Ashton Lefteris has an ambitious goal to raise money for cancer care.
“I want to raise $10,000 and then I want to raise $100,000 and then a million dollars,” Ashton says. “It’s as much as I possibly can.”
Ashton recently started the fundraiser Coins for Cancer after his mom Jennifer was diagnosed with breast cancer two years ago while nursing her youngest son. Jennifer began treatment at London Health Sciences Centre’s (LHSC) London Regional Cancer Program under the care of Dr. Kylea Potvin and Dr. Muriel Brackstone.
“They both have been the most fabulous doctors,” Jennifer says. “I feel like they’ve saved my life to this point and I’m just grateful.”
While his mom received treatment, Ashton began working on a school project called Genius Hour – an initiative that allows students to explore their own passion project during classroom time, inspired by Google’s employee initiative.
As a budding doctor-to-be, Ashton began delving into research on how he can help patients like his mom. He stumbled across the Access Cancer Therapies (ACT) Now website – a fund that helps patients at LHSC afford critical treatments not covered by OHIP, which happens to be the very passion project of his mom’s oncologist, Dr. Kylea Potvin.
“The fact that she’s my mom’s oncologist and started this important fund to help people really inspired me, “Ashton says. “Seeing all the struggles people went through, I just wanted to find any way I could help out.”
That’s when he decided to start a fundraiser in support of ACT Now. His mother, Jennifer, wholeheartedly supported his enterprising vision.
“I’ve been through that diagnosis part and the fear and the trauma that comes along with that,” Jennifer says. “To know that there’s something there to help you and not have access to it because you don’t have the funds to do so is unthinkable. So it just clicked with us that we had to help ACT Now. ”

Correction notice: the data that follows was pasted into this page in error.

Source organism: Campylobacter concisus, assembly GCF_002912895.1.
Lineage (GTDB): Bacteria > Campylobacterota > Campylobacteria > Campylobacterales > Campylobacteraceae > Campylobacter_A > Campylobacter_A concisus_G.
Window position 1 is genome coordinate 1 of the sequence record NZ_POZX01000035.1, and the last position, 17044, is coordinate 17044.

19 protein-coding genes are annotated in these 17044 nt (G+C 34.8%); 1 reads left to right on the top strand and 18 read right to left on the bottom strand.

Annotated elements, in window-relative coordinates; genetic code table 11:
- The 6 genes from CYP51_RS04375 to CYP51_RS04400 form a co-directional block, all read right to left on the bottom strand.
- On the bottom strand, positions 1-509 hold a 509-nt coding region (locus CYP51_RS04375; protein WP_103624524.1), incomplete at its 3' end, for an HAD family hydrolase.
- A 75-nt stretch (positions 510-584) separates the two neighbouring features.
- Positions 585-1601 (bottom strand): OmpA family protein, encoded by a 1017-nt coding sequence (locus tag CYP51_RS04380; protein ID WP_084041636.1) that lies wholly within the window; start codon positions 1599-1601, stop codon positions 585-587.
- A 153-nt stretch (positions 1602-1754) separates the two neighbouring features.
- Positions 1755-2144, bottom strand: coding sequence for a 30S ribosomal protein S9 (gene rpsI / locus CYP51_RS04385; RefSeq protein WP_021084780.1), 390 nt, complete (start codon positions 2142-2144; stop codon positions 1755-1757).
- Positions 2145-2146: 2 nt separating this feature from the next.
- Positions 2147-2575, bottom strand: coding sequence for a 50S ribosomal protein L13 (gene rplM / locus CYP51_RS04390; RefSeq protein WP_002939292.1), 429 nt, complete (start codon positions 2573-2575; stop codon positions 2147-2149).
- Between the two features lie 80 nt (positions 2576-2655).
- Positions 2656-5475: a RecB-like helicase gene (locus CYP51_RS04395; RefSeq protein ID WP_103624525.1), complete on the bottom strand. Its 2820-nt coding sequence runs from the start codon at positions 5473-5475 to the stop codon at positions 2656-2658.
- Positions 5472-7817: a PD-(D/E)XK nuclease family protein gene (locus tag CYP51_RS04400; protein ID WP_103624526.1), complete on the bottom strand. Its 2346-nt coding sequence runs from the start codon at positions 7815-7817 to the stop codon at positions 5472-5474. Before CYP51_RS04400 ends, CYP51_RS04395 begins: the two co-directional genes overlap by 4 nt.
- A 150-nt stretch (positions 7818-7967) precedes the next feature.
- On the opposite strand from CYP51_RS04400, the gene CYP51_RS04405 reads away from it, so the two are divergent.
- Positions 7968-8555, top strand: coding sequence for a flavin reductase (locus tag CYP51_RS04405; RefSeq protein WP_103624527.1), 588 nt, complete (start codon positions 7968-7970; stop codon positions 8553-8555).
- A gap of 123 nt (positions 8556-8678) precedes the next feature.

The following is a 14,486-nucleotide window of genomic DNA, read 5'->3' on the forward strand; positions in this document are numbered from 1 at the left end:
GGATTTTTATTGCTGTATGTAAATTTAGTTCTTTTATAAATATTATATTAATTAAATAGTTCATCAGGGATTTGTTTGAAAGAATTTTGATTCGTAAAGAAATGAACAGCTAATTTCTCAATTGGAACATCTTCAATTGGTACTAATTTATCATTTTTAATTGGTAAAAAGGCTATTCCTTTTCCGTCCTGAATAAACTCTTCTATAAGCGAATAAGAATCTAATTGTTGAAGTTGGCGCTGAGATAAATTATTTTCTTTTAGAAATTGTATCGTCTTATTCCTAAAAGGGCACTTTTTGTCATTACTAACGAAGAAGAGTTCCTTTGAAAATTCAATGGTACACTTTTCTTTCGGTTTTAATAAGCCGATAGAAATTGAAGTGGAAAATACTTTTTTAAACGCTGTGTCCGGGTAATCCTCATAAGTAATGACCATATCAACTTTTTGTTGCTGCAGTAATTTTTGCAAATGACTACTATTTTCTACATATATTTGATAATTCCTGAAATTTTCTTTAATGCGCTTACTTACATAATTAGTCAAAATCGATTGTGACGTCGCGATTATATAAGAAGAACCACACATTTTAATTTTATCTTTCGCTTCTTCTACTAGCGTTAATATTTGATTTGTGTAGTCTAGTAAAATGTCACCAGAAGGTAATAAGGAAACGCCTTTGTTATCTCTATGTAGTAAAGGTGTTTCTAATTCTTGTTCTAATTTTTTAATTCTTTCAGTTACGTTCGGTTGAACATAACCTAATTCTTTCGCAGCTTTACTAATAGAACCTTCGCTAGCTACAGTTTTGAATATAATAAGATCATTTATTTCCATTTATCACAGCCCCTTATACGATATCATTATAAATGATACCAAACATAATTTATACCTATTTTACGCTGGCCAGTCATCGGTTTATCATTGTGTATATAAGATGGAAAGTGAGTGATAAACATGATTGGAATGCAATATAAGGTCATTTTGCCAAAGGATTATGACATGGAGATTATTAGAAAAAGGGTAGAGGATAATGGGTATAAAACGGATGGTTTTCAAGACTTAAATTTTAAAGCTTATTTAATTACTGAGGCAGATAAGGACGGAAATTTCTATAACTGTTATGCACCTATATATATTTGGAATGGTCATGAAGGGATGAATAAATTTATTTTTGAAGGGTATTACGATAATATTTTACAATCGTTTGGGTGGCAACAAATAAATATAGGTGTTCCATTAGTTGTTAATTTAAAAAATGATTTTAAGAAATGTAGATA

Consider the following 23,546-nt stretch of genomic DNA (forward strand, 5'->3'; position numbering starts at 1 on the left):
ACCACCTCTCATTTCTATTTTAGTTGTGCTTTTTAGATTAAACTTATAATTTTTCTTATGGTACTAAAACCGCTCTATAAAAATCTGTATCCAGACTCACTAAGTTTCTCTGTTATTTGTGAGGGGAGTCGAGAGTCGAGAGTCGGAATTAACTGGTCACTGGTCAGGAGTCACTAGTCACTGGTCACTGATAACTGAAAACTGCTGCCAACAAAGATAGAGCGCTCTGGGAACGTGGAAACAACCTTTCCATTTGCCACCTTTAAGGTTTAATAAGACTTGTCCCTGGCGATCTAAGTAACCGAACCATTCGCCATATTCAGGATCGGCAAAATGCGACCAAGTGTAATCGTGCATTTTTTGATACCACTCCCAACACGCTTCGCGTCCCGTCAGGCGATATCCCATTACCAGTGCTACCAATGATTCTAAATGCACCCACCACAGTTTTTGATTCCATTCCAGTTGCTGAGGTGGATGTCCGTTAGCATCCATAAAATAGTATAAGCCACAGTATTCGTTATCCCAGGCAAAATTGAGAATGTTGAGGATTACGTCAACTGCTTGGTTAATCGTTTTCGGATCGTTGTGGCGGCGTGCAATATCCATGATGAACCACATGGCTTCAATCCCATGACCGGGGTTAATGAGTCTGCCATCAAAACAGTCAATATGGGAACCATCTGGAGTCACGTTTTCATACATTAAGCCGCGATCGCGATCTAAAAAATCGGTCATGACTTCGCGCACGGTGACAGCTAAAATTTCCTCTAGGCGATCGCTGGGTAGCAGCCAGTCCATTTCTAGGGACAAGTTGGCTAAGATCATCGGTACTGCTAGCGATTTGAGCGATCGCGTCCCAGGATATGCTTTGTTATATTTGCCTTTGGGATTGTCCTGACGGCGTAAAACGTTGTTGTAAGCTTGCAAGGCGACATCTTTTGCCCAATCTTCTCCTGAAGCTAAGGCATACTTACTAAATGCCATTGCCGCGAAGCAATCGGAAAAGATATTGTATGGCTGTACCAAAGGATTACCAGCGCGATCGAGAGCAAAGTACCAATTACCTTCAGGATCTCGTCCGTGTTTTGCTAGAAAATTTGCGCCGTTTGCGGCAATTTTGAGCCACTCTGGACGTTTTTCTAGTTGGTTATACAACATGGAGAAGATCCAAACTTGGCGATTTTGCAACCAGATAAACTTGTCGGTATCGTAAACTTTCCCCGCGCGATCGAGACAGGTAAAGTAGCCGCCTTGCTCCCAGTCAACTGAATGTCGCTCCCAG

Ashton brought in a coin jar to his workplace, Richie’s Family Restaurant, and encouraged the servers to donate a portion of their tip money to ACT Now. Soon, customers were also donating generously to the jars.
“Then the jar just completely blew up,” Ashton says. “There was so much money going into it.”
Ashton has presented his coin jars to dozens of family restaurants throughout London and has yet to be turned down.
“While he’s giving his presentation to the managers on site, customers are often within earshot,” Jennifer says. “We’ve had a few come up right away and put $20 right in the jar. People are moved when they see young people doing great things.”
Ashton keeps the list of restaurants where his jars can be found updated on his Facebook page. He has already raised more than $2,000 within a few months and is expanding his fundraising efforts, with future plans of book sales, garage sales, neighbourhood walks and other creative endeavours.
“Usually the coffee at my dad’s work is free, but now they’re going to have to pay for it, with all the funds going to my fundraiser,” Ashton says.
His mom couldn’t be more delighted to see her son become such a young advocate for philanthropy.
“I’m really proud of his courage and his determination,” Jennifer says. “I think it has changed him as a person and will change the way he sees things in the future.”
With a short-term goal of $10,000 and $1 million in the long-term, Ashton sees no end to his fundraising efforts.
“Money means research and research means hope that they will someday find a cure. By starting early, there’s a good chance that we can make a big impact towards this disease.”
See Ashton's story in the London Free Press.